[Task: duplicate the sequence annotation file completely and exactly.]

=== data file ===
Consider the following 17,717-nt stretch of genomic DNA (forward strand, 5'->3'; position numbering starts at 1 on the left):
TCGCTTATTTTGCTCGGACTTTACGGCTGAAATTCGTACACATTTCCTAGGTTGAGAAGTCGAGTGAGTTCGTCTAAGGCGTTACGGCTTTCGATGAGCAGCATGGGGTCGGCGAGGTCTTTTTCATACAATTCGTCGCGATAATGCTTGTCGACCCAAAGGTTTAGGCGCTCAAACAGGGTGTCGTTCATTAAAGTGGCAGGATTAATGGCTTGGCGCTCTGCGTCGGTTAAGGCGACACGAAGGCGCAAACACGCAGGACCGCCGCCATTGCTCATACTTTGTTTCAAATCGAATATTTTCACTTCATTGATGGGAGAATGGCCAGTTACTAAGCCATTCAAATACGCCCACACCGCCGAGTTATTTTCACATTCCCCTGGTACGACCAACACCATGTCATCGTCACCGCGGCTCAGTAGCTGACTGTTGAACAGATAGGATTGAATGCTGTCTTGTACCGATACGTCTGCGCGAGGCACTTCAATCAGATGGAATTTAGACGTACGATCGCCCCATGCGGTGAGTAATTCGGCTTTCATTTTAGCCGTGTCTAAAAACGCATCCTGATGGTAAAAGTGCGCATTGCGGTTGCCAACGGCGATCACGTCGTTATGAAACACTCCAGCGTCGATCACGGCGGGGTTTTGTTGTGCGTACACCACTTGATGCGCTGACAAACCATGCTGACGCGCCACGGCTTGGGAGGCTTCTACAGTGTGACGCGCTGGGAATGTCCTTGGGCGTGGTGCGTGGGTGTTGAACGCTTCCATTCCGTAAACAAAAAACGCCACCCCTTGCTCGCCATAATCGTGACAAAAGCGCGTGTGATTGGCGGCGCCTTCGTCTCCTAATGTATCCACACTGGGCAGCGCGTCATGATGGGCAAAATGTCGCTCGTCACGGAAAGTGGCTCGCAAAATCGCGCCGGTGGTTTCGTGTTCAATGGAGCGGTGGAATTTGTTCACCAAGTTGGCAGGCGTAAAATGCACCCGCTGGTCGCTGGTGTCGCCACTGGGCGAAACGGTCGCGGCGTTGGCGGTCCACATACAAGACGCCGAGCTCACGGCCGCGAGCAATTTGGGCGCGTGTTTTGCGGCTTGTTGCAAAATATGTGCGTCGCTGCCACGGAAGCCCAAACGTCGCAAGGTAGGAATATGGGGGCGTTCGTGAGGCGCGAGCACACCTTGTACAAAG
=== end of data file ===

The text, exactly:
Consider the following 17,717-nt stretch of genomic DNA (forward strand, 5'->3'; position numbering starts at 1 on the left):
TCGCTTATTTTGCTCGGACTTTACGGCTGAAATTCGTACACATTTCCTAGGTTGAGAAGTCGAGTGAGTTCGTCTAAGGCGTTACGGCTTTCGATGAGCAGCATGGGGTCGGCGAGGTCTTTTTCATACAATTCGTCGCGATAATGCTTGTCGACCCAAAGGTTTAGGCGCTCAAACAGGGTGTCGTTCATTAAAGTGGCAGGATTAATGGCTTGGCGCTCTGCGTCGGTTAAGGCGACACGAAGGCGCAAACACGCAGGACCGCCGCCATTGCTCATACTTTGTTTCAAATCGAATATTTTCACTTCATTGATGGGAGAATGGCCAGTTACTAAGCCATTCAAATACGCCCACACCGCCGAGTTATTTTCACATTCCCCTGGTACGACCAACACCATGTCATCGTCACCGCGGCTCAGTAGCTGACTGTTGAACAGATAGGATTGAATGCTGTCTTGTACCGATACGTCTGCGCGAGGCACTTCAATCAGATGGAATTTAGACGTACGATCGCCCCATGCGGTGAGTAATTCGGCTTTCATTTTAGCCGTGTCTAAAAACGCATCCTGATGGTAAAAGTGCGCATTGCGGTTGCCAACGGCGATCACGTCGTTATGAAACACTCCAGCGTCGATCACGGCGGGGTTTTGTTGTGCGTACACCACTTGATGCGCTGACAAACCATGCTGACGCGCCACGGCTTGGGAGGCTTCTACAGTGTGACGCGCTGGGAATGTCCTTGGGCGTGGTGCGTGGGTGTTGAACGCTTCCATTCCGTAAACAAAAAACGCCACCCCTTGCTCGCCATAATCGTGACAAAAGCGCGTGTGATTGGCGGCGCCTTCGTCTCCTAATGTATCCACACTGGGCAGCGCGTCATGATGGGCAAAATGTCGCTCGTCACGGAAAGTGGCTCGCAAAATCGCGCCGGTGGTTTCGTGTTCAATGGAGCGGTGGAATTTGTTCACCAAGTTGGCAGGCGTAAAATGCACCCGCTGGTCGCTGGTGTCGCCACTGGGCGAAACGGTCGCGGCGTTGGCGGTCCACATACAAGACGCCGAGCTCACGGCCGCGAGCAATTTGGGCGCGTGTTTTGCGGCTTGTTGCAAAATATGTGCGTCGCTGCCACGGAAGCCCAAACGTCGCAAGGTAGGAATATGGGGGCGTTCGTGAGGCGCGAGCACACCTTGTACAAAG